Yeah, I have a soft spot for cozy mysteries with lots of cultural background.  --  Unfortunately, Nancy Zaroulis, the real name of the author, doesn't seem to have published any books after 2003.  But, I've read lots of cozies with and without paranormal overtones.  Why did Caroline Ames stick in my mind enough for me to buy the books and then read it?

Caroline Ames is a complex character who has several problems going on in her life at once, just like a real person.  She's a proper Victorian Boston upper crust lady who has a knack for finding herself in the middle of murder investigations and, worse, getting her name in the newspapers!  She also has a self-centered brother who she caters too, by making his home life too comfortable, against her druthers.  She's fallen in love with their boarder, a recovering-from-knee-surgery retired army surgeon on a small pension, who loves her back, but Victorian conventions get in the way of any declarations or actions.  She's got tons of relatives and contacts that firmly place Caroline on the outskirts of Boston society in spite of her poverty.  All that fodder, and I'm left hanging dry without any sequel.

I made a quick check, and the most recent reference to Peale was:  she was working on the fourth book in the series.  As far as I can tell, it was never published.  Darn.

Web Notes:  The Dark Wyrm playing Satan to my wallet by giving Patricia Brigg's signing schedule for her new hardcover of the Mercy Thompson series, Silver Borne, featuring Samuel, a former love interest of Mercy's and Mercy's problems in returning a fae book she borrowed, on her blog. [How's that for a run on sentence.  We're all college graduates, aren't we?]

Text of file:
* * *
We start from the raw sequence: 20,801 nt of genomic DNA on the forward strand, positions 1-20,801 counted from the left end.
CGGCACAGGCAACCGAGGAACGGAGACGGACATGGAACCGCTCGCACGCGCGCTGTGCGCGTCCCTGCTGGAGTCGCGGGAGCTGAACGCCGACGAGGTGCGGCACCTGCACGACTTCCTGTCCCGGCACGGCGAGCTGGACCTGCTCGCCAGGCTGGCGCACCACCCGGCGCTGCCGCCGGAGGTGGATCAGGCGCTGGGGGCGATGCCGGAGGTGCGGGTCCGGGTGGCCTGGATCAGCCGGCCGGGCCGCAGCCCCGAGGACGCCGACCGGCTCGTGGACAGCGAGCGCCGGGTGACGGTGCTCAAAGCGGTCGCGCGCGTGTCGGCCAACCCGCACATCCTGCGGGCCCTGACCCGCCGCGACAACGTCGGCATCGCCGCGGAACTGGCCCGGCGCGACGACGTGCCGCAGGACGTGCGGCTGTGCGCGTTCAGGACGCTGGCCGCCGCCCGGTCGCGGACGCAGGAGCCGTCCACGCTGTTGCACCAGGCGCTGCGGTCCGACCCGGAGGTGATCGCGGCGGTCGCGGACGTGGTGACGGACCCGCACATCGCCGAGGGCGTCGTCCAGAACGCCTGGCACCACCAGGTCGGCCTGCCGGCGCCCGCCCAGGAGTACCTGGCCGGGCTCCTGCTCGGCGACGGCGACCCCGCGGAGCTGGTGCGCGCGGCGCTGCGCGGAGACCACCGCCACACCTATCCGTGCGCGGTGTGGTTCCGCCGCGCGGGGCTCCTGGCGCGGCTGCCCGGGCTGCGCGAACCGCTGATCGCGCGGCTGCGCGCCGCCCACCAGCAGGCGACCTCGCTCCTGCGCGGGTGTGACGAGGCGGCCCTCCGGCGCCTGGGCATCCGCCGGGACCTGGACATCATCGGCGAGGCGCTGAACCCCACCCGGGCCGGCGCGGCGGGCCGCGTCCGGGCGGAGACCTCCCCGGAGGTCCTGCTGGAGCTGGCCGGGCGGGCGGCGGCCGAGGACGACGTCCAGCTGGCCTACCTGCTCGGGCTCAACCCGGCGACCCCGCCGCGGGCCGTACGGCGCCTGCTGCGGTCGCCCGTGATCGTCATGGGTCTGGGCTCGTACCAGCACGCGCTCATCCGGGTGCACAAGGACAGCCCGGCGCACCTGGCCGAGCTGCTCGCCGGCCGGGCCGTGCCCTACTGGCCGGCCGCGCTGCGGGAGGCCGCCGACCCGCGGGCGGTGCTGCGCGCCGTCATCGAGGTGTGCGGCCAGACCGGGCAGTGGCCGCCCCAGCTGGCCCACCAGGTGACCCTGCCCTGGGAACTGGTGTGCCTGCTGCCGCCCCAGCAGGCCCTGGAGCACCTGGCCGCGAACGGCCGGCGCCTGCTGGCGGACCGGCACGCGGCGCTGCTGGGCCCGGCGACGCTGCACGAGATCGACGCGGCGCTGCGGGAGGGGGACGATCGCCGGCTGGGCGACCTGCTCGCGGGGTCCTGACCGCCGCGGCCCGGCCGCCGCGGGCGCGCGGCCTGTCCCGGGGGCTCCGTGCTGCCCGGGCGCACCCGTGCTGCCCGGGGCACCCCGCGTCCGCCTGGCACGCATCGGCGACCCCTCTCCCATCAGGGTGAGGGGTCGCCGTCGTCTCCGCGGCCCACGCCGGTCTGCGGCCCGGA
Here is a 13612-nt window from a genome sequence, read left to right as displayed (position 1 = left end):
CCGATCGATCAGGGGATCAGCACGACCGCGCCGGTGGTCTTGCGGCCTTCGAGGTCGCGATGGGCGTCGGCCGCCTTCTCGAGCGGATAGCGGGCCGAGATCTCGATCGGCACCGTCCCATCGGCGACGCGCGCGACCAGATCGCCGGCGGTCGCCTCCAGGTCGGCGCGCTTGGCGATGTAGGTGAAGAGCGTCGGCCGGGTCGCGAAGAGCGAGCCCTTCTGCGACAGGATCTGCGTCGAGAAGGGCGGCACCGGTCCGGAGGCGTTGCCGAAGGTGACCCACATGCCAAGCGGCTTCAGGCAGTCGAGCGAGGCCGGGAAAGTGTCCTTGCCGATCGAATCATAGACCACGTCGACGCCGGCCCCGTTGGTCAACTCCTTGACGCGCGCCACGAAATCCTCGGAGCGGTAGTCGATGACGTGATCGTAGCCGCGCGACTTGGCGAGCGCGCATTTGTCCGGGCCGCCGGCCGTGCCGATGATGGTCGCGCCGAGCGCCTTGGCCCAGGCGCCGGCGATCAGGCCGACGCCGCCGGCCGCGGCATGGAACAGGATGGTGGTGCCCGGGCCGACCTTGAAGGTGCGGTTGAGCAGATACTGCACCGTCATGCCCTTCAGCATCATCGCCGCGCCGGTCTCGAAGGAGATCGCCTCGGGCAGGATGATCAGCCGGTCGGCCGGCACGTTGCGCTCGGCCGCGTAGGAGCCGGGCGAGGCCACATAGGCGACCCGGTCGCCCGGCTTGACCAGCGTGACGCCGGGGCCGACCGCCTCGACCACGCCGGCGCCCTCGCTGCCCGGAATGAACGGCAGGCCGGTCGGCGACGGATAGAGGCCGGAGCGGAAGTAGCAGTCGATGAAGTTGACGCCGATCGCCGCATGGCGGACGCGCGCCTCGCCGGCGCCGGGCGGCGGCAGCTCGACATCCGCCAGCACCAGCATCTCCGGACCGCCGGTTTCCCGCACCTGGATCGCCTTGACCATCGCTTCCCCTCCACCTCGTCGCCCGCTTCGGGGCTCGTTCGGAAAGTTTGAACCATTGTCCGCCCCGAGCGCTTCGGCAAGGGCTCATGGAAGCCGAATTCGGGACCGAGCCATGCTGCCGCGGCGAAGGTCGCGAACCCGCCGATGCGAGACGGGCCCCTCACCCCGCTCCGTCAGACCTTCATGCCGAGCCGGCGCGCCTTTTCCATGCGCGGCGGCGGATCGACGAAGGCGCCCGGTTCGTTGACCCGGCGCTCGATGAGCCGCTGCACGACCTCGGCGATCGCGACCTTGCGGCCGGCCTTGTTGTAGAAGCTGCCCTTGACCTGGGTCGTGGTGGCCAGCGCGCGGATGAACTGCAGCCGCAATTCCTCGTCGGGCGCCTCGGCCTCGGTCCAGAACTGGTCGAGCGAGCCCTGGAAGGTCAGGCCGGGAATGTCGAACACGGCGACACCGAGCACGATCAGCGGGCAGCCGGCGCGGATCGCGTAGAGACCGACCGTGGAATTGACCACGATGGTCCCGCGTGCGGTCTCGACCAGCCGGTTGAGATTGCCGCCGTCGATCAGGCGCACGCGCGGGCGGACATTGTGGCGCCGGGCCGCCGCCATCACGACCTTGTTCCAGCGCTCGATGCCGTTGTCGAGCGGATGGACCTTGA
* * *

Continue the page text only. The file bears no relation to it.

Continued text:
Why is this important?  Well, Silver Borne is out in hardback, and cheapskate here is faced with the dilemma of "to buy or not to buy".  So far, I'm not buying.

Then, Dark Wyrm, one of the few book review blogs I visit regularly, listed Patricia Briggs signing schedule
[ http://darkwyrmreads.blogspot.com/2010/03/wheres-patricia-briggs.html?utm_source=feedburner&utm_medium=feed&utm_campaign=Feed%3A+DarkWyrmReads+%28Dark+Wyrm+reads...%29 check it out in case you're a fan. ]


To get back to the subject of characters, besides creating one of my favorite characters of all times, Patricia Briggs, in my opinion, sums up the basics of character writing in one of her recent blogs:  "Mercy wasn't as happy with me but happy people don't make for good stories."  
[http://www.patriciabriggs.com/books/silverBorne.shtml ]

Progress:  Are you kidding.  I can't git the beginning to jell.  Maren's viewpoint still hasn't appeared, and I'm into the fifth chapter.  Gads!  [Actually, I'm thinking something more profane.]  At least I don't have a critique group meeting tonight so I can write.

Trivia:  It snowed -- maybe 12 inches at our house.  It's a little hard to tell since first it rained and then a lot of the first snow fall melted.  Still, my old man brought in the first adventurous daffodil, stupid enough to bloom, and put it into my only champagne flute.

Gotta love the Spring,
the snow's melting! 

Monday, March 22, 2010

How Now Research?

The Read:  Research?  I've been have fun reading a middle grade adventure story about a girl who travels through a portal to Clovis times in the Texas Hill country.  This is definitely a time period where current fiction writers don't have personal experience, so how do you make it real?   Do you think it's even important to get your facts straight?

The book:  Peni R. Griffin's 11,000 Years Lost.  Is this fantasy?  No more than any daydreaming kid, I think.  Here's an example of how kid lit has always skirted the boundaries of the the real and the imaginery.

Griffin's end notes on her research were notable -- she hiked the Texas Hill country were her MC tramped with a Clovis band chasing mammoths, their favorite prey.  Time/distance ratios change if you travel by car or by foot.  I also think you have to try hiking all day to get an idea of how each aching muscle reacts to the terrain.

While there is a lot of personality conflict among the band members open to change and those who aren't, one thing stands out loud and clear in the book:  how central food is to hunters and gathering bands.  The MC has problems adjusting to to the limited diet, bugs, dirt, and limited world view of her adopted band members, but her biggest problem is how she can return to her own time.  Griffin does a good job in foreshadowing the pieces of the solution as well as coming up with a realistic one.  --  A nice example of effective novel construction.